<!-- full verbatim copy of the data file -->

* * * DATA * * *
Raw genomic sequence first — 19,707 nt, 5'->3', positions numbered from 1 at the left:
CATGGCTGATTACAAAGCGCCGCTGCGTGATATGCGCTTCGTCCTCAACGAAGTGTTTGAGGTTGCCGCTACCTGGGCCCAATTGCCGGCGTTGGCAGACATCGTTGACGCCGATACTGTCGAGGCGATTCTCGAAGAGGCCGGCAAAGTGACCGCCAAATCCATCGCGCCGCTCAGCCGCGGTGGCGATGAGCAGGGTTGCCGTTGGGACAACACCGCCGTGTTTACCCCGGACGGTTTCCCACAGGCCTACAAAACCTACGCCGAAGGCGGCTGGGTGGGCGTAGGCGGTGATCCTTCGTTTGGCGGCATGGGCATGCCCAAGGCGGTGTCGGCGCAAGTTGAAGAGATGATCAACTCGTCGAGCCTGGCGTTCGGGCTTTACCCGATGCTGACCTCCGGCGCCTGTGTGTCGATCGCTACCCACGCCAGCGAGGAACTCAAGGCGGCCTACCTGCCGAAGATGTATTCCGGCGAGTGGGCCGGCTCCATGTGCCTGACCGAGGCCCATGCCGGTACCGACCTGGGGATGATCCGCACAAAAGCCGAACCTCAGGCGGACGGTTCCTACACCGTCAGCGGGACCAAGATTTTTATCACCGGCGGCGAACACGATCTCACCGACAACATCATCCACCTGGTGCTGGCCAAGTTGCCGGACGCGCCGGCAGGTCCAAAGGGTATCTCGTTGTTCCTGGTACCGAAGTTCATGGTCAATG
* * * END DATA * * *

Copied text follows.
Raw genomic sequence first — 19,707 nt, 5'->3', positions numbered from 1 at the left:
CATGGCTGATTACAAAGCGCCGCTGCGTGATATGCGCTTCGTCCTCAACGAAGTGTTTGAGGTTGCCGCTACCTGGGCCCAATTGCCGGCGTTGGCAGACATCGTTGACGCCGATACTGTCGAGGCGATTCTCGAAGAGGCCGGCAAAGTGACCGCCAAATCCATCGCGCCGCTCAGCCGCGGTGGCGATGAGCAGGGTTGCCGTTGGGACAACACCGCCGTGTTTACCCCGGACGGTTTCCCACAGGCCTACAAAACCTACGCCGAAGGCGGCTGGGTGGGCGTAGGCGGTGATCCTTCGTTTGGCGGCATGGGCATGCCCAAGGCGGTGTCGGCGCAAGTTGAAGAGATGATCAACTCGTCGAGCCTGGCGTTCGGGCTTTACCCGATGCTGACCTCCGGCGCCTGTGTGTCGATCGCTACCCACGCCAGCGAGGAACTCAAGGCGGCCTACCTGCCGAAGATGTATTCCGGCGAGTGGGCCGGCTCCATGTGCCTGACCGAGGCCCATGCCGGTACCGACCTGGGGATGATCCGCACAAAAGCCGAACCTCAGGCGGACGGTTCCTACACCGTCAGCGGGACCAAGATTTTTATCACCGGCGGCGAACACGATCTCACCGACAACATCATCCACCTGGTGCTGGCCAAGTTGCCGGACGCGCCGGCAGGTCCAAAGGGTATCTCGTTGTTCCTGGTACCGAAGTTCATGGTCAATG